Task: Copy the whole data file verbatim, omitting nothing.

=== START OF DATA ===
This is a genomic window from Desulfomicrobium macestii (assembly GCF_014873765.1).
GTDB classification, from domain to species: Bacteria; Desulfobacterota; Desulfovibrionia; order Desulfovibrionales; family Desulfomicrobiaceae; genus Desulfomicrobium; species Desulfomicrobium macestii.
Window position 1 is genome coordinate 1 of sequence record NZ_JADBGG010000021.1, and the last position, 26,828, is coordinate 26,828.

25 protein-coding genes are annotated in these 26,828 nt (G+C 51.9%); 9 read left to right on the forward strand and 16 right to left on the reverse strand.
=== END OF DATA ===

This is a genomic window from Desulfomicrobium macestii (assembly GCF_014873765.1).
GTDB classification, from domain to species: Bacteria; Desulfobacterota; Desulfovibrionia; order Desulfovibrionales; family Desulfomicrobiaceae; genus Desulfomicrobium; species Desulfomicrobium macestii.
Window position 1 is genome coordinate 1 of sequence record NZ_JADBGG010000021.1, and the last position, 26,828, is coordinate 26,828.

25 protein-coding genes are annotated in these 26,828 nt (G+C 51.9%); 9 read left to right on the forward strand and 16 right to left on the reverse strand.